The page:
Post Tagged with: "Active learning"

Taking Modern Pedogogy into the Large Classroom

Marc Sprague-Piercy, Department of Molecular Biology & Biochemistry The current thinking in pedagogy is moving away from the traditional classroom model. In the traditional classroom for large classes of undergraduates there is a clear plan. The students are given a series of readings that are to be done before or after the class, there are 3 or so hours of lecture a week, and then there are two to three […]

Read More

Adding the EPIC to Education

Emily M. Slonecker, M.A, Department of Psychological Science What is your first thought when you hear the word “icebreaker”? If your first thought is the sound of 200 students groaning in unison, you just might be an educator. There is growing body of evidence to suggest that active learning techniques, like the ever-dreaded icebreaker, are highly beneficial when incorporated into higher education classrooms (Wieman, 2014). Yet, many students remain resistant to […]

Read More

Rethinking the Physics Classroom: 4 Tools to Consider

Francisco J. Mercado, Department of Physics & Astronomy When we think about a physics classroom, more often than not, the picture that comes to mind is an ‘all-knowing’ professor standing at the front of a classroom writing on a blackboard while some of the students behind them are vigorously taking notes struggling to keep up. Others are attempting to complete the difficult problem set that they have to turn in by […]

Read More

Increasing Student Autonomy and Engagement in Biology Education at the Undergraduate and Graduate Level

 Lianna Fung, Developmental and Cell Biology A typical traditional biology course at the undergraduate level is primarily lecture and a few exams. Lecture time is often only broken up periodically by a few iClicker questions or a few brave students who dare to ask questions. Further down the educational line, a similar environment occurs in graduate courses, called journal clubs, where students are assigned papers and present them to a […]

Read More

Improving Student Engagement

Jonathan Ware, Department of Sociology In my Social Psychology class, we had just finished an in-class activity where my students were applying theories of power and how group structures play a role in interpersonal power relations. My students were segmented into groups of three and four and spent roughly 15 minutes completing the activity and were discussing among their groups. When we came back together as a class, I asked […]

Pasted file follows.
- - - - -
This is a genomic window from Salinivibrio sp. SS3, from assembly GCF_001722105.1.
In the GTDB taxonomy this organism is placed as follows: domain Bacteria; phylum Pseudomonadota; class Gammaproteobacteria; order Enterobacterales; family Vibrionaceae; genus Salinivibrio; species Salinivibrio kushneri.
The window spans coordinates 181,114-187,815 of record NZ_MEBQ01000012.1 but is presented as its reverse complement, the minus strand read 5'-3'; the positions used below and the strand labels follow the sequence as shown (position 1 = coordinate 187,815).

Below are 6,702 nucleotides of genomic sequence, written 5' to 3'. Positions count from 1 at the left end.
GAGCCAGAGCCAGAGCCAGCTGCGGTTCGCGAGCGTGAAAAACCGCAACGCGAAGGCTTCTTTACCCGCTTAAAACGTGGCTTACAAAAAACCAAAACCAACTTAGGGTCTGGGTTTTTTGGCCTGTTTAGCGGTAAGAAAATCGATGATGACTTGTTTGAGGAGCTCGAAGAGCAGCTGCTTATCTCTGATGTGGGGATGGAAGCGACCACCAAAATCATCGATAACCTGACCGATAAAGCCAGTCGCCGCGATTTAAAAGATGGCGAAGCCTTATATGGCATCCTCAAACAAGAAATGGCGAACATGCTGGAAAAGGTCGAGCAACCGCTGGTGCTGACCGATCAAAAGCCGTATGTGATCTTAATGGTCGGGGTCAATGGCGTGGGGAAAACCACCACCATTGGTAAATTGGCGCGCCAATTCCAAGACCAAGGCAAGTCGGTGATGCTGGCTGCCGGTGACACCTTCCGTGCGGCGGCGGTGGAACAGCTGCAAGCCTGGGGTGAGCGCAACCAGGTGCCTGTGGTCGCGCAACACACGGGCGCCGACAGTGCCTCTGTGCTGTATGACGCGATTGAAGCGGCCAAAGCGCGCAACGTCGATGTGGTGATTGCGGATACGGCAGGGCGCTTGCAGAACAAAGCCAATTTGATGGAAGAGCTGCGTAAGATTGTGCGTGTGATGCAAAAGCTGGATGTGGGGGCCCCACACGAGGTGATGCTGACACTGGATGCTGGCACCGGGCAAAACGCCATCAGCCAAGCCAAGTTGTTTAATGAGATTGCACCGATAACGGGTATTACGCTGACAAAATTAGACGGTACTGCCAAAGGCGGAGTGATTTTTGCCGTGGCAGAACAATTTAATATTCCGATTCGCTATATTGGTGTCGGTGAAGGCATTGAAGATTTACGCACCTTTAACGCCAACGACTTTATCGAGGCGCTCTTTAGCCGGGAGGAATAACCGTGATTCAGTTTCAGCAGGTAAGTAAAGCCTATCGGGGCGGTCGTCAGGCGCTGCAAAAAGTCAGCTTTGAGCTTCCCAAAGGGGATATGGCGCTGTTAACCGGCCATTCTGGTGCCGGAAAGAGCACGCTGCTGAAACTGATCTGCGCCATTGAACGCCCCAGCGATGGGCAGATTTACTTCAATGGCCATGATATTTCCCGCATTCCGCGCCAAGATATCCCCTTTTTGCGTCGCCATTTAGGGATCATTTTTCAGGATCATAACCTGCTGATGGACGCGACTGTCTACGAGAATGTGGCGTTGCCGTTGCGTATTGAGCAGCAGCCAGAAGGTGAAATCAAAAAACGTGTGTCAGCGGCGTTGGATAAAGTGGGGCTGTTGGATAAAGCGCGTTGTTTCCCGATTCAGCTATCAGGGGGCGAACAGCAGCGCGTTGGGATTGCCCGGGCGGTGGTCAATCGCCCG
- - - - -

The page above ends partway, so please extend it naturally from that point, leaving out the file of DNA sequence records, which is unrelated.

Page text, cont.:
Read More

Using Science to Inform Evidence-Based Practices – The Role of Flipped Classrooms

Emily Kan, Department of Psychological Science At universities across the world, student researchers work for hours to uncover new scientific discoveries. After months and years of hard work, they finally see the fruits of their labor – successfully publishing an article in a top-tier journal. Yet, publishing in a scientific journal is not the ultimate goal. At least, it shouldn’t be. Has our research impacted practice or policy? Is our […]

Read More

Overcoming Anxieties of Learning Quantitative Methodology and Gaining the Confidence to Teach it

Martín Jacinto, Department of Sociology In a farewell piece as editor of Teaching Sociology, Stephen Sweet writes that teaching sociologically, “requires understanding teaching as a social act that is conducive to study, vigilante empathy to understand the lifeworlds of students, and building our own character as we attempt to build the character of students” (2019: 257). Indeed, it the mission of professors of sociology to teach sociological frameworks that elucidate […]

Read More

The Benefits of Multirole In-Class Critiques for Students

Ivy Guild, MFA, Department of Art Typically used in design or art-oriented courses, a critique is a collaborative feedback technique for providing students with oral formative and summative assessments from their instructor and peers. In most educational settings, written formative and summative assessments provide the majority of the feedback that students and instructors receive. These assessments vary in form, but are typically restricted to experiences between the student and instructor, […]

Read More

Incorporation of Collaborative Learning in Classroom Teaching

Jawad Fayaz, Department of Civil & Environmental Engineering For centuries, classroom teaching has been mainly based on the conventional approach of lecturing by faculty members and learning being evaluated by traditional examinations. This approach does not lead to the development of highly required skills such as critical thinking, communication, and leadership. Recent research demonstrates that classroom discussion, collaborative learning/teaching, and team experiences are usually required to enhance these skills. Nevertheless, the […]

Read More

Instructing Mathematics to Students With Wide Ranges in Prior Knowledge

David Clausen, Department of Mathematics When teaching introductory college math courses, one finds a wide variety of students. In a calculus class, you might have people majoring in mathematics who need a conceptual understanding of “why” as well as facility with computations. They might be sitting next to students in STEM fields for which it is a prerequisite who will be more focused on using the material solve problems from […]

Read More